“Park police target scofflaw cyclists,” The City, July 17
More reader reaction
Thanks for the recent article about the Park Police Station and cyclists. I appreciate your organization bringing this topic into spotlight, and it prompted much discussion. With limited resources, I believe the SFPD should focus on what can get the most results — that is, to have drivers with heavy vehicles, traveling at high speed, with the potential to do much harm to themselves and others, drive safely.
It is very disappointing to see that SFPD chose to ignore the groundwork done and data collected by grassroots organizations such as the San Francisco Bicycle Coalition. Let’s face it, with Muni services the way they are, private cars and bicycles are not going away in San Francisco. Wouldn’t it be better for everyone if SFPD and the bike coalition can work together?
Mei Kuen Liu
Focusing precious enforcement resources on the five most dangerous traffic behaviors is necessary to eliminating traffic deaths.
Safety should be the top priority at SFPD’s Park Station, and data-driven enforcement is the proven way to protect everyone who bikes, drives and walks. Our traffic enforcement should be focused on all road users, particularly those most likely to injure or kill someone in a crash.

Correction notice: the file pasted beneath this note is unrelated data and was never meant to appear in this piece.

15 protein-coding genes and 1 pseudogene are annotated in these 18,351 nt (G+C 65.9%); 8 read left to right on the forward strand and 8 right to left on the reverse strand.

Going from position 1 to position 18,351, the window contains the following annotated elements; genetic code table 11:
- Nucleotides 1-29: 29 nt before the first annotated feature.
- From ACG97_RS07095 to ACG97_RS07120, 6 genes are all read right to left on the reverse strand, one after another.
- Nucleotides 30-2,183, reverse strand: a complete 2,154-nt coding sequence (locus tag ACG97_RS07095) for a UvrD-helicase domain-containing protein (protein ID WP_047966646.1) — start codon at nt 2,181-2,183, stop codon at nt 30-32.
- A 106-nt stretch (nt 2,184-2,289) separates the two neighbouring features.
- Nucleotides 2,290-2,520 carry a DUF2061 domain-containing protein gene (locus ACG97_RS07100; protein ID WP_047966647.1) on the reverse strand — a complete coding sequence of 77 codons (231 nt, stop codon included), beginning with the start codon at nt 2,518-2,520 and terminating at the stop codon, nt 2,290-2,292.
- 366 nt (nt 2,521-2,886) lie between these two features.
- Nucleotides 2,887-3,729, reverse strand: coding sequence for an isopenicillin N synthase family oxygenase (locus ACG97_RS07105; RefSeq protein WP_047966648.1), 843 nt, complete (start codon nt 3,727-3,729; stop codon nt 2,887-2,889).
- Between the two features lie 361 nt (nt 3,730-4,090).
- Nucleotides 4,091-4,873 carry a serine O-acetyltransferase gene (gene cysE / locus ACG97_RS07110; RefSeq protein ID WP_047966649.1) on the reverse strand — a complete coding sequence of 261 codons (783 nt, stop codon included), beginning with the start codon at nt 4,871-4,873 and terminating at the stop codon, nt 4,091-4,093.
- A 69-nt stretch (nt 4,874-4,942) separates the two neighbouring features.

SFPD’s Park Station should partner with the San Francisco Bicycle Coalition, which trained over 5,000 people on how to bike and drive safely last year. The bicycle coalition has a history of cooperating with the prior leadership at Park Station and is dedicated to making our streets safer for everyone.
As a longtime San Francisco resident (35 years), a bike rider and car driver, I would like to make a comment about pedestrian safety and bicycles.
I have spent some time reading the various studies on pedestrian injuries and deaths, both in San Francisco and other cities around the world. The statistics are quite clear: A pedestrian is significantly more likely to be killed or injured by a motor vehicle than a bicycle.
Consequently, it seems reasonable to allocate finite police resources to enforcement of automobile laws which will result in the most effective way to minimize pedestrian injuries and deaths.
As one who is both a bicyclist and a pedestrian, I believe that a big part of the recently expressed anger pedestrians have toward bicyclists has been caused because The City’s bicyclists fail to understand how they appear to pedestrians.
First and foremost, there is absolutely no excuse for riding a bicycle on the sidewalk, period. Second, when riding on the street, be aware of the effect you on your bicycle have on pedestrians.
Imagine that you’re walking across the street when suddenly another person strides quickly toward you and swings his fist in the direction of your face. He’s still a few feet away from you, and in fact doesn’t come close to actually striking you, but the suddenness of his unexpected movement causes you to reflexively react to an apparent physical threat.
When a bicyclist zooms past a pedestrian at close range the effect is the same. The bicyclist focuses solely on the space required to ride by without considering that his or her speed and height will trigger an uncontrollable response to unexpected danger. And as we know, after someone has been scared by another seemingly thoughtless stranger, the next reaction is often anger toward that person.
Riley B. VanDyke